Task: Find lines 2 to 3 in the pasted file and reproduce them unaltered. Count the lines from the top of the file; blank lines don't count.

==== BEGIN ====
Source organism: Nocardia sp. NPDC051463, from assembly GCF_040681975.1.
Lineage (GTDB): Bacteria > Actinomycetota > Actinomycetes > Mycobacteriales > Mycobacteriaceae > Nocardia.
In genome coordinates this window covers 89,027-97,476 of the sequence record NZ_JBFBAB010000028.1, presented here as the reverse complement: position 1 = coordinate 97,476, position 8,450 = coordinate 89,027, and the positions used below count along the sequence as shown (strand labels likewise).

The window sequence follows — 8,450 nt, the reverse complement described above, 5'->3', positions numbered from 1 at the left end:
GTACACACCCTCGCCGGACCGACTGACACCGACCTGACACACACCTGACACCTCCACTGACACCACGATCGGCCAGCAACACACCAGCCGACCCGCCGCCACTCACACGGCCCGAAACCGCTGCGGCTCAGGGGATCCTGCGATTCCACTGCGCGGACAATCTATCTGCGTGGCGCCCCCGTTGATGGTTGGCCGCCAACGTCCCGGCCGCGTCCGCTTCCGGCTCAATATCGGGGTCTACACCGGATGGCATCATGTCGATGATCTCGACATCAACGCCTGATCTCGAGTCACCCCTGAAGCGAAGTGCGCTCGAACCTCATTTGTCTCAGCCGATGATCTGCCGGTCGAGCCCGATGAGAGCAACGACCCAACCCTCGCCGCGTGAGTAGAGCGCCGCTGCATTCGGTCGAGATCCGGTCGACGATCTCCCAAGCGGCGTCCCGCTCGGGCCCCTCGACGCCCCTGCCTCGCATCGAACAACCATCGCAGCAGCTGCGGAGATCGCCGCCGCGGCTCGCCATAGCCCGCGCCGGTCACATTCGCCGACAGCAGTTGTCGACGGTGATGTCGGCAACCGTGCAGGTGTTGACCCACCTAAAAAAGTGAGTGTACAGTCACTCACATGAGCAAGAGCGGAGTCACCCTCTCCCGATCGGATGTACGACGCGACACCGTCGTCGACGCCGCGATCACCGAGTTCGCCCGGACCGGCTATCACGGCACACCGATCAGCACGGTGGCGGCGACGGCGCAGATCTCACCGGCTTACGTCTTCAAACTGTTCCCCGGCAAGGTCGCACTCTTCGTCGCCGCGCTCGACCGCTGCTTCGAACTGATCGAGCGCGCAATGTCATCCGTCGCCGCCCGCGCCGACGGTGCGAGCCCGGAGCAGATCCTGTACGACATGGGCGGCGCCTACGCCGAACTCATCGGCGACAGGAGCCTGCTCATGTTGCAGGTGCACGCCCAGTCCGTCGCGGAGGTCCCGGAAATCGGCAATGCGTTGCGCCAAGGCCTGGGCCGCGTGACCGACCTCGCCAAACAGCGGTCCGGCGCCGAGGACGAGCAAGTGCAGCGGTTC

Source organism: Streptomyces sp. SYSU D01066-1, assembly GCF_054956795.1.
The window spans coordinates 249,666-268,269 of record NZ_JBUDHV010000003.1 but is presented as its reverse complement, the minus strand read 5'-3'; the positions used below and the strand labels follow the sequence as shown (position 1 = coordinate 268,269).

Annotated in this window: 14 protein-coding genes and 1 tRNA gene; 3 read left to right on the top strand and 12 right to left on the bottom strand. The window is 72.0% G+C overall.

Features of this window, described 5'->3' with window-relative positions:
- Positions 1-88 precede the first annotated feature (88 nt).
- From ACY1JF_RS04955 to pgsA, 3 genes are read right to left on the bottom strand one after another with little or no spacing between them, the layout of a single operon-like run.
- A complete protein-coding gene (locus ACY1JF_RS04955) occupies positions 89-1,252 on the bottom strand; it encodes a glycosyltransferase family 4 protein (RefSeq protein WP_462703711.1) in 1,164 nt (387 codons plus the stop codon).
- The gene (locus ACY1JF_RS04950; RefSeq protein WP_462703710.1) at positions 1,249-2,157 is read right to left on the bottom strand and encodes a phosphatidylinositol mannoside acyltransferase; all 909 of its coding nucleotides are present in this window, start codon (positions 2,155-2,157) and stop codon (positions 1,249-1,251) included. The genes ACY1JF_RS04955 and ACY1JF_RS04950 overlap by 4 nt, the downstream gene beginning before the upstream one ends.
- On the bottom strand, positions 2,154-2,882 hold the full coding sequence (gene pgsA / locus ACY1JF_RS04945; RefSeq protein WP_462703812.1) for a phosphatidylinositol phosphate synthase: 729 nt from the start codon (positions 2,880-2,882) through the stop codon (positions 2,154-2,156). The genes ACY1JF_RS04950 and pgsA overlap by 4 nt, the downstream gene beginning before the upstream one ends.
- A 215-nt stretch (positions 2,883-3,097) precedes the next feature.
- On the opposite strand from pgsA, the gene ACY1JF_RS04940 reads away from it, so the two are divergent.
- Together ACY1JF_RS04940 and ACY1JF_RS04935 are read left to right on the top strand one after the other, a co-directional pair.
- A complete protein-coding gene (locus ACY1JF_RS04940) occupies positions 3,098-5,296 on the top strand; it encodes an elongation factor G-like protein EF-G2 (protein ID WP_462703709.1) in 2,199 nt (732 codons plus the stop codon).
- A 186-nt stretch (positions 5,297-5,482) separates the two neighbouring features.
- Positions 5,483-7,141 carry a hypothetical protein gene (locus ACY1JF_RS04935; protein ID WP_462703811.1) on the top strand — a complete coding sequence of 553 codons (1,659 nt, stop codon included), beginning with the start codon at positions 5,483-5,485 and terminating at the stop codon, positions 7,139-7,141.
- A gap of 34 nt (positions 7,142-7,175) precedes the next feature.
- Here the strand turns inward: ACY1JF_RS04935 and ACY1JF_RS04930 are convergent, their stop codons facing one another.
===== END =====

Lineage (GTDB): Bacteria > Actinomycetota > Actinomycetes > Mycobacteriales > Mycobacteriaceae > Nocardia.
In genome coordinates this window covers 89,027-97,476 of the sequence record NZ_JBFBAB010000028.1, presented here as the reverse complement: position 1 = coordinate 97,476, position 8,450 = coordinate 89,027, and the positions used below count along the sequence as shown (strand labels likewise).